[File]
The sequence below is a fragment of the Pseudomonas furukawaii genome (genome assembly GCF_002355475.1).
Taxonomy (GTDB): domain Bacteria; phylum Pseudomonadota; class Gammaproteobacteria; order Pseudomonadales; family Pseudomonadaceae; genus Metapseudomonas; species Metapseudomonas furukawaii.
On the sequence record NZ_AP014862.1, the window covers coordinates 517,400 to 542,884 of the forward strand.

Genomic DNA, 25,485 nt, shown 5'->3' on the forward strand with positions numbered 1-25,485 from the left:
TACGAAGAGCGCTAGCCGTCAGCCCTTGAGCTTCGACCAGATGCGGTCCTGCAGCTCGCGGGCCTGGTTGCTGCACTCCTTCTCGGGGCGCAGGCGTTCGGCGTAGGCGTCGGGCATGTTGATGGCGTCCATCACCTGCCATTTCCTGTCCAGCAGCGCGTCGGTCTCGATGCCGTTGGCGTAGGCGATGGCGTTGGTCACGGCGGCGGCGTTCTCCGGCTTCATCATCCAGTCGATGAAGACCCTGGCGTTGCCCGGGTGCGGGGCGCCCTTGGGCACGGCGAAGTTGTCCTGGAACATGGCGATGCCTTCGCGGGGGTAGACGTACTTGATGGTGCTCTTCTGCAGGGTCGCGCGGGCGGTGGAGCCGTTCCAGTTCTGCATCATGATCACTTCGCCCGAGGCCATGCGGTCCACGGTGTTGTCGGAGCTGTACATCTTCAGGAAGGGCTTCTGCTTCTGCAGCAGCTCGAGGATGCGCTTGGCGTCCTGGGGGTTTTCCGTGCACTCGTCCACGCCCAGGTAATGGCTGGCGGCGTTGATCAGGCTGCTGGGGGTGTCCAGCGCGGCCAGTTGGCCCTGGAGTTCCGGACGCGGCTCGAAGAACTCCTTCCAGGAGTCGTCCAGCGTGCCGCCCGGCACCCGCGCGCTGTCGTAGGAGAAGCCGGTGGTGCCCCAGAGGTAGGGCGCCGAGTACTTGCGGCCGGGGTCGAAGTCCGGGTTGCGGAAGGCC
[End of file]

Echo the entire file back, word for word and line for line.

The sequence below is a fragment of the Pseudomonas furukawaii genome (genome assembly GCF_002355475.1).
Taxonomy (GTDB): domain Bacteria; phylum Pseudomonadota; class Gammaproteobacteria; order Pseudomonadales; family Pseudomonadaceae; genus Metapseudomonas; species Metapseudomonas furukawaii.
On the sequence record NZ_AP014862.1, the window covers coordinates 517,400 to 542,884 of the forward strand.

Genomic DNA, 25,485 nt, shown 5'->3' on the forward strand with positions numbered 1-25,485 from the left:
TACGAAGAGCGCTAGCCGTCAGCCCTTGAGCTTCGACCAGATGCGGTCCTGCAGCTCGCGGGCCTGGTTGCTGCACTCCTTCTCGGGGCGCAGGCGTTCGGCGTAGGCGTCGGGCATGTTGATGGCGTCCATCACCTGCCATTTCCTGTCCAGCAGCGCGTCGGTCTCGATGCCGTTGGCGTAGGCGATGGCGTTGGTCACGGCGGCGGCGTTCTCCGGCTTCATCATCCAGTCGATGAAGACCCTGGCGTTGCCCGGGTGCGGGGCGCCCTTGGGCACGGCGAAGTTGTCCTGGAACATGGCGATGCCTTCGCGGGGGTAGACGTACTTGATGGTGCTCTTCTGCAGGGTCGCGCGGGCGGTGGAGCCGTTCCAGTTCTGCATCATGATCACTTCGCCCGAGGCCATGCGGTCCACGGTGTTGTCGGAGCTGTACATCTTCAGGAAGGGCTTCTGCTTCTGCAGCAGCTCGAGGATGCGCTTGGCGTCCTGGGGGTTTTCCGTGCACTCGTCCACGCCCAGGTAATGGCTGGCGGCGTTGATCAGGCTGCTGGGGGTGTCCAGCGCGGCCAGTTGGCCCTGGAGTTCCGGACGCGGCTCGAAGAACTCCTTCCAGGAGTCGTCCAGCGTGCCGCCCGGCACCCGCGCGCTGTCGTAGGAGAAGCCGGTGGTGCCCCAGAGGTAGGGCGCCGAGTACTTGCGGCCGGGGTCGAAGTCCGGGTTGCGGAAGGCC